Los Angeles chooses Google Apps over Microsoft

30,000 users to get Gmail as part of L.A.'s Google Apps deployment

The City of Los Angeles government is deploying Google Apps to alleviate three problems: a crushing budget deficit, IT staff shortage and widespread dissatisfaction with the current office software system.

Google is a long way from usurping Microsoft as the most popular maker of office software, but it scored a big win for its enterprise division when the City of Los Angeles committed to Google's cloud apps -- a deal made even sweeter because $1.5 million of the project cost was indirectly financed by archrival Microsoft.

Google Apps vs. Microsoft Office: Who will win the office war?

In the City of Los Angeles government, Google Apps is being deployed to alleviate three problems: a crushing budget deficit, IT staff shortage and widespread dissatisfaction with the current office software system.

With the city facing a $485 million projected budget deficit, the IT staff has been cut from about 800 people to 500 in the last three years. With fewer people it's getting harder to maintain in-house systems, such as the city's Novell GroupWise collaboration software, which has frustrated users with small mailbox sizes, says city CTO Randi Levin.

While an organization with more cash on hand might have chosen Microsoft Office, Levin says even if the price were the same she would have been worried about her department's ability to support an in-house mail system. Moreover, the city is in an earthquake zone but lacked a disaster-recovery system, and officials decided placing e-mail in Google's data centers would be a better way to guarantee uptime.

"We are not flush with a lot of cash these days," Levin says. "It took a lot of our resources and time to run an in-house e-mail system. We didn't have a disaster-recovery solution for e-mail, which was quite concerning, living in an earthquake zone. We felt it was critical for the City of Los Angeles to have a disaster-recovery strategy in place."

L.A. ended up with a $7.25 million project to implement Google Apps, a price that includes fees paid to Google and for consulting work from CSC. That's a lot of money, particularly for Google Apps, which is mainly used by small and midsize businesses.(See Microsoft Office vs. Google Apps: The business brawl.)

But L.A. is a large city government, with more than 40 departments and 30,000 users. City officials believe they will save more than $5 million over the life of their five-year contract, and that ROI could be $20 million counting increased productivity. Coincidentally, $1.5 million of the project cost will be paid indirectly by Microsoft, which had to give Los Angeles money as part of a settlement for a class-action lawsuit that alleged Microsoft overcharged for software.

Google Apps, including Gmail, Google Docs and Google Calendar, have been rolled out to 3,700 users so far. Levin expects to be fully implemented by the end of June, with 100% of users on Gmail, and about 80% using Google's other office products. Google's non-email tools are not quite rich enough yet to completely replace Microsoft Excel and other types of in-house software. (See related story, "Google Apps basics".)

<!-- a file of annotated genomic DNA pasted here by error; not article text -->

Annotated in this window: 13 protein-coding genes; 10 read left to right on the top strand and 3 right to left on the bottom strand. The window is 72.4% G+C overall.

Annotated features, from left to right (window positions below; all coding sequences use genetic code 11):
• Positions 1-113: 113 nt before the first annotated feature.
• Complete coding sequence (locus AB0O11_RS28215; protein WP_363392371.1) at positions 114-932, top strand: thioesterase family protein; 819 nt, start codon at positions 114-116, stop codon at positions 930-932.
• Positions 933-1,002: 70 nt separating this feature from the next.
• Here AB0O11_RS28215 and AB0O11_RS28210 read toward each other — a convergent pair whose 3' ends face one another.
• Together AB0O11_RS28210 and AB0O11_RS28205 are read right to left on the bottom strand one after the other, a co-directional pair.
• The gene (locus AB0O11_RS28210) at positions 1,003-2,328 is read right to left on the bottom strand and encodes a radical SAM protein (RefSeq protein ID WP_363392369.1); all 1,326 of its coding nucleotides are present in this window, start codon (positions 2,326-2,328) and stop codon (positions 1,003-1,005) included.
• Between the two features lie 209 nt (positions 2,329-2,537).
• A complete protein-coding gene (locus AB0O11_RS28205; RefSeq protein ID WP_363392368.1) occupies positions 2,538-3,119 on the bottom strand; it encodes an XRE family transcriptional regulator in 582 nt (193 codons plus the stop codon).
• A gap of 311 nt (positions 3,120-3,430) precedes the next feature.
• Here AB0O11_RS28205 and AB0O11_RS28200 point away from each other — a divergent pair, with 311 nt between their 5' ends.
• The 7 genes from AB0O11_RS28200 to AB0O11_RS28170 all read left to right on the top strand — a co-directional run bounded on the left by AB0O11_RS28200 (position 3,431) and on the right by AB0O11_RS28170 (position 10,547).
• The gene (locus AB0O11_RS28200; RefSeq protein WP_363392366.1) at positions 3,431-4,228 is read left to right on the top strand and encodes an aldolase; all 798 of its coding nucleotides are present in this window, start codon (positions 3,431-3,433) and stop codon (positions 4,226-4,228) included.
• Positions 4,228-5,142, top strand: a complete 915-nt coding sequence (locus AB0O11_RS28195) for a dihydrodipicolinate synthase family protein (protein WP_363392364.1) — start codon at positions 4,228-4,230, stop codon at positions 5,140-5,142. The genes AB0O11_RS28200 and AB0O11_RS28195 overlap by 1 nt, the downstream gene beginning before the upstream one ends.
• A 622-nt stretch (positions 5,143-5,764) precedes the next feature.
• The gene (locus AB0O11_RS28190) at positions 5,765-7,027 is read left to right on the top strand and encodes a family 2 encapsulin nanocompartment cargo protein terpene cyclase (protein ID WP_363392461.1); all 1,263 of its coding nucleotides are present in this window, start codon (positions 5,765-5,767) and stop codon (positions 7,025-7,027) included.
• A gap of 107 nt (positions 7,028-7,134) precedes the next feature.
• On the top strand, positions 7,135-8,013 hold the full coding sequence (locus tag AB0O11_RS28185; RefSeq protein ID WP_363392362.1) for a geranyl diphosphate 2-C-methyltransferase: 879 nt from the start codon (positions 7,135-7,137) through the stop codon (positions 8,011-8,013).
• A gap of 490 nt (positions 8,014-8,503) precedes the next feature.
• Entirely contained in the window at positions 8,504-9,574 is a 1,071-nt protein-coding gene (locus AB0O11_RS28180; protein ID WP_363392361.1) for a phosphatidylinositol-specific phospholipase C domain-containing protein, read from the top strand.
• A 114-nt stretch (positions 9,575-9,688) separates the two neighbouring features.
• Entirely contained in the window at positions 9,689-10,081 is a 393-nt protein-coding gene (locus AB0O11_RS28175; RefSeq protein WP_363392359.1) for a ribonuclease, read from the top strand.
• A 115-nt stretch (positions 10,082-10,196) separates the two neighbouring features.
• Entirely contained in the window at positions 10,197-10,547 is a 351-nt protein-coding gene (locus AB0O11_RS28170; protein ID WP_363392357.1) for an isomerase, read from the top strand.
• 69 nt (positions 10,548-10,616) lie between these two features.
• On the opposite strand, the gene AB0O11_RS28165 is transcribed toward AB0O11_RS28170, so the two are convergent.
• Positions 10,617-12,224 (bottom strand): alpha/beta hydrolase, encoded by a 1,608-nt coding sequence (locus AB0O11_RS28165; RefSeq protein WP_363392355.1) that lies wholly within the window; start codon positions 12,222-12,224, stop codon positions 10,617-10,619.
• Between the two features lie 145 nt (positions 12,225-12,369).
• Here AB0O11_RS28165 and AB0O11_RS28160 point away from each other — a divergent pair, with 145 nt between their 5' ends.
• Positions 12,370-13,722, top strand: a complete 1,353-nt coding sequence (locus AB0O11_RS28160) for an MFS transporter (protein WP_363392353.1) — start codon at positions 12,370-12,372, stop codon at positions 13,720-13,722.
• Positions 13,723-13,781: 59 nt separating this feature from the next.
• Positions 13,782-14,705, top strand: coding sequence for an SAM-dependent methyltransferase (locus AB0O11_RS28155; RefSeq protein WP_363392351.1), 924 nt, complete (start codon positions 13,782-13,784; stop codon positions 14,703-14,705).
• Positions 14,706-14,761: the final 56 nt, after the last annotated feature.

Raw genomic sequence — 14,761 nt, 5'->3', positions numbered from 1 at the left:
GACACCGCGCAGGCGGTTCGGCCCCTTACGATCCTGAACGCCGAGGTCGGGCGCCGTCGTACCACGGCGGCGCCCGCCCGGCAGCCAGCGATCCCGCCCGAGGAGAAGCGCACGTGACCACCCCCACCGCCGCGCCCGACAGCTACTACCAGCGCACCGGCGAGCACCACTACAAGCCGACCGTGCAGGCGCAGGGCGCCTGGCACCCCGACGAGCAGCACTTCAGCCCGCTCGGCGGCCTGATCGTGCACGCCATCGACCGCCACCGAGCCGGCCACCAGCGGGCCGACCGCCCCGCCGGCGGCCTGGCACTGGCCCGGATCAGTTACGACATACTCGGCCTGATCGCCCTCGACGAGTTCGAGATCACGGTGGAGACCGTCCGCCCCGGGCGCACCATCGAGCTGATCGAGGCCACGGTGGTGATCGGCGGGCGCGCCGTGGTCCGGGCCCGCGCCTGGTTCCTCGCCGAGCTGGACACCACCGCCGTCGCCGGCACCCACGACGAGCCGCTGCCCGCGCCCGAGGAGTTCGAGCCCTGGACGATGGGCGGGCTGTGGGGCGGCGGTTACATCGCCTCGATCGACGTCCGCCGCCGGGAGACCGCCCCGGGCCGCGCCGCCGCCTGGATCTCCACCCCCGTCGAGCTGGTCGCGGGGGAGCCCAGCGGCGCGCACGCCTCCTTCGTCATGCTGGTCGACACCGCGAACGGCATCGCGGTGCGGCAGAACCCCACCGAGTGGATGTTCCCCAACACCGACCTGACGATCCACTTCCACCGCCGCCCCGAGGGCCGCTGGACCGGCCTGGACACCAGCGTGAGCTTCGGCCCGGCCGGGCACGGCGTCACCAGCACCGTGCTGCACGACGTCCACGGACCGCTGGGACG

"Most of the users are very satisfied [with Google], and they're liking a lot of the new functionality we're getting that we didn't have before," Levin says.

Workers have increased mobility, with access to e-mail and office tools on their mobile phones, Levin says. Workers also have greater ability to edit shared documents, and video chat is allowing some people to hold virtual meetings, rather than driving into City Hall.

Some office workers are still using Microsoft Excel instead of Google Docs, partly because Google doesn't support macros. L.A. also still uses Microsoft Access, Visio, and to a limited extent SharePoint, but for most city employees the basic functionality of Google Apps is enough. Levin and her team used Google spreadsheets to create their budget this year.

"It was wonderful to all be working on the same document at the same time," Levin says.

Not surprisingly, security was the biggest concern about moving e-mail and office applications over to Google's data centers, particularly as an early adopter. "There were not a lot of organizations to look to that had done this already," Levin said.

A city councilman and police union questioned the plan, saying they were worried about the risk of disclosing sensitive data. But the City Council eventually approved use of Google Apps by unanimous vote.

L.A. officials were convinced by Google's security credentials, which includes SAS 70 certification, as well as plans to build a government cloud network tailored to the specific requirements of public agencies.

L.A. needed its data stored only within the continental United States to meet regulatory demands, and Google was able to guarantee that, Levin says. Just as important are the failover capabilities built into Google's data centers, which will help L.A. meet its uptime and disaster recovery goals.

"The way Google works, even in the consumer marketplace, it automatically will fail over to another site," Levin says. "It's seamless, transparent, and not located in Los Angeles."

Follow Jon Brodkin on Twitter: www.twitter.com/jbrodkin

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